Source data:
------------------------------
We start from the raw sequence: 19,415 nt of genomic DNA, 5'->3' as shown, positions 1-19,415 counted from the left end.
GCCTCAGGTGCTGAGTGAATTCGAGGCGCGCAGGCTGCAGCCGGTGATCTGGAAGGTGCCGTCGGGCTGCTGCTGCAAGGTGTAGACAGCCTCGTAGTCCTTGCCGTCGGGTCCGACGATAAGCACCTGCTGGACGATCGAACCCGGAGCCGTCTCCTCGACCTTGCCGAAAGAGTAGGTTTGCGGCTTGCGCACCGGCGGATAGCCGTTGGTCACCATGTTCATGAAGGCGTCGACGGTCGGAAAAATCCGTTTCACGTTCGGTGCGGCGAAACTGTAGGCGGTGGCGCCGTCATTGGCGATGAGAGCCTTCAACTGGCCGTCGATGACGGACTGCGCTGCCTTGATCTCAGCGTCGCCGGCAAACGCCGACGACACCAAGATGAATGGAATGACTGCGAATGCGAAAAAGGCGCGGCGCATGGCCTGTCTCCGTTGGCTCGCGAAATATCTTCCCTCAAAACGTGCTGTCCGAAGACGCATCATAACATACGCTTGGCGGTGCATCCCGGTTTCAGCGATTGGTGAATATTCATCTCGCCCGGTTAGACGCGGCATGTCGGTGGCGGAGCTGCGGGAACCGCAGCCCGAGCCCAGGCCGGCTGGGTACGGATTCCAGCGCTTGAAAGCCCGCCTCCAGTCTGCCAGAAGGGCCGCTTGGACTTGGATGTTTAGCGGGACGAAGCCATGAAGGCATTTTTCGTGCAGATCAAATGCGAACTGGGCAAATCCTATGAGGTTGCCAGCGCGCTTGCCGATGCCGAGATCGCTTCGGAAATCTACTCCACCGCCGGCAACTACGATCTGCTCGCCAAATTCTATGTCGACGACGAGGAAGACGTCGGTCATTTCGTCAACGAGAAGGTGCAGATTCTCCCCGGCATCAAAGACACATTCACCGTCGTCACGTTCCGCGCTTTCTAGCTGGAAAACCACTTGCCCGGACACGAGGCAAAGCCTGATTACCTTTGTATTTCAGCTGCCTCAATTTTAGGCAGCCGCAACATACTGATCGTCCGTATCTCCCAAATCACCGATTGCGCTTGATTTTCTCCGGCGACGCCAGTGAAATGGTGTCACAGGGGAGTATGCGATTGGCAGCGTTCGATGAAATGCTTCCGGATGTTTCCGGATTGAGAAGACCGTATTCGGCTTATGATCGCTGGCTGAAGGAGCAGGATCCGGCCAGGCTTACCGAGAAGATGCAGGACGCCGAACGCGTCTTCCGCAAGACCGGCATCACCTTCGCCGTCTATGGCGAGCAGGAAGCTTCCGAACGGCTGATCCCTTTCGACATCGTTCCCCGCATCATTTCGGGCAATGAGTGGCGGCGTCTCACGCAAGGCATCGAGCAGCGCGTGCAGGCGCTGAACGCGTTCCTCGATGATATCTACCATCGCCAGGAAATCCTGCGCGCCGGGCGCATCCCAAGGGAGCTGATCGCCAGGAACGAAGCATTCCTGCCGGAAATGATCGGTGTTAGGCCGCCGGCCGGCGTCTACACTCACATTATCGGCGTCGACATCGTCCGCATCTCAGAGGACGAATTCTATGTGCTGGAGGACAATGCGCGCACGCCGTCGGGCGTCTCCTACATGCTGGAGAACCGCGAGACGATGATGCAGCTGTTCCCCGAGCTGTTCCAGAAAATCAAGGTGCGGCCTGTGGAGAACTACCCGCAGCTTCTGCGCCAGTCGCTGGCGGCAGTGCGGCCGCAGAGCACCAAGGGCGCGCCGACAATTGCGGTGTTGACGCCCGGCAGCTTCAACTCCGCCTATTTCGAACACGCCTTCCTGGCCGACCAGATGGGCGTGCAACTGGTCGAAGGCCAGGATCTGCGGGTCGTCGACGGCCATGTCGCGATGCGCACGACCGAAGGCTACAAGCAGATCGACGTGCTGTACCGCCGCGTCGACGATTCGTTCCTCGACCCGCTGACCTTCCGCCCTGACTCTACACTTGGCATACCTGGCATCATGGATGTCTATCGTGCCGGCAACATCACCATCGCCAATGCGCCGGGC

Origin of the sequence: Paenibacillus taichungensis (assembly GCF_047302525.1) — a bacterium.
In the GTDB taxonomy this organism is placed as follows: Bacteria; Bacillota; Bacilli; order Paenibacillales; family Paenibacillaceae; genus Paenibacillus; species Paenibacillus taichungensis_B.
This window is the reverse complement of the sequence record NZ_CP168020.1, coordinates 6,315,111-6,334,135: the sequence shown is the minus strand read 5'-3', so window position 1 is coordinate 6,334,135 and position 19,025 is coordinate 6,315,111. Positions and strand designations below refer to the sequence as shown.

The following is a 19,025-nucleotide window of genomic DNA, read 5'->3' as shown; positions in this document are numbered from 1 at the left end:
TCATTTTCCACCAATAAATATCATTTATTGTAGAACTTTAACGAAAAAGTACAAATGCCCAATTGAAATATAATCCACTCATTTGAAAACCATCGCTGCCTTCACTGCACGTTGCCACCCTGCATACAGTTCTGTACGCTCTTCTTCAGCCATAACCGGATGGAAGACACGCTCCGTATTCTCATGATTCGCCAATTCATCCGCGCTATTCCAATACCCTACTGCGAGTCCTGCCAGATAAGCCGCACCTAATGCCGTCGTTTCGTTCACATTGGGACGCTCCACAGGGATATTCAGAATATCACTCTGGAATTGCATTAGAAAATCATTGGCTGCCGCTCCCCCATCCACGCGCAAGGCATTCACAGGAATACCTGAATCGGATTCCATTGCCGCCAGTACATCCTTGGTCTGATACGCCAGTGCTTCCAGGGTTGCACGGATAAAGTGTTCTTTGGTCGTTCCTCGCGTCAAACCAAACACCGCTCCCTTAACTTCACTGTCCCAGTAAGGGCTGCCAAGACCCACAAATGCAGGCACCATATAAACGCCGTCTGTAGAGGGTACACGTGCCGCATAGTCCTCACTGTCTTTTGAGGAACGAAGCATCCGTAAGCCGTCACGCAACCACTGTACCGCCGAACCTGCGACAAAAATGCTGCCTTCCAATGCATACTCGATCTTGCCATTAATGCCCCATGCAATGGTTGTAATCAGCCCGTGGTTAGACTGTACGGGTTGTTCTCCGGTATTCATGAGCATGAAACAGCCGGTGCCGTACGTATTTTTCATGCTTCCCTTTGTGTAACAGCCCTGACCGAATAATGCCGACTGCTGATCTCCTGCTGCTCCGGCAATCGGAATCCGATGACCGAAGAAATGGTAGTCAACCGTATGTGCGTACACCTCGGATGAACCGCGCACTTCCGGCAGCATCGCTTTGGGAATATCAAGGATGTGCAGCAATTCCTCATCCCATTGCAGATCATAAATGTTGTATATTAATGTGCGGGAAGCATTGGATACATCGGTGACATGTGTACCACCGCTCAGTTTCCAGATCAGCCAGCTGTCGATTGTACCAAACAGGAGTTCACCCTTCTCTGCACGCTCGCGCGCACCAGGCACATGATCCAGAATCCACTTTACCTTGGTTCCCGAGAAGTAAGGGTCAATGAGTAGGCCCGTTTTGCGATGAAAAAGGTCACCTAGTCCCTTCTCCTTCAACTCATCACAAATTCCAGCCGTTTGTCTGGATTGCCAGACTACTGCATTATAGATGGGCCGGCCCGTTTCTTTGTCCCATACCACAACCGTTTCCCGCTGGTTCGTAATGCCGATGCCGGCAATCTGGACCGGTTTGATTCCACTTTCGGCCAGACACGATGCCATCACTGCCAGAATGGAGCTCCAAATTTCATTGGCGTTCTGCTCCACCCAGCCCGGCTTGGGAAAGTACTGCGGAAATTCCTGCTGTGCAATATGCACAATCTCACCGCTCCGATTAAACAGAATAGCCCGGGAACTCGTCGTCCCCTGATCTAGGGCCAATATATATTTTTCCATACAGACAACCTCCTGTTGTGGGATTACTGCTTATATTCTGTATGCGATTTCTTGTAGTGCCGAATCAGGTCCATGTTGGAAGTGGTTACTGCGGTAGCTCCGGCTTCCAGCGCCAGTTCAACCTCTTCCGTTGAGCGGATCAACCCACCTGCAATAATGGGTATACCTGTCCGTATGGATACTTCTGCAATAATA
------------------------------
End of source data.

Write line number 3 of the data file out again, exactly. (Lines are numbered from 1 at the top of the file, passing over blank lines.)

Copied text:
Origin of the sequence: Paenibacillus taichungensis (assembly GCF_047302525.1) — a bacterium.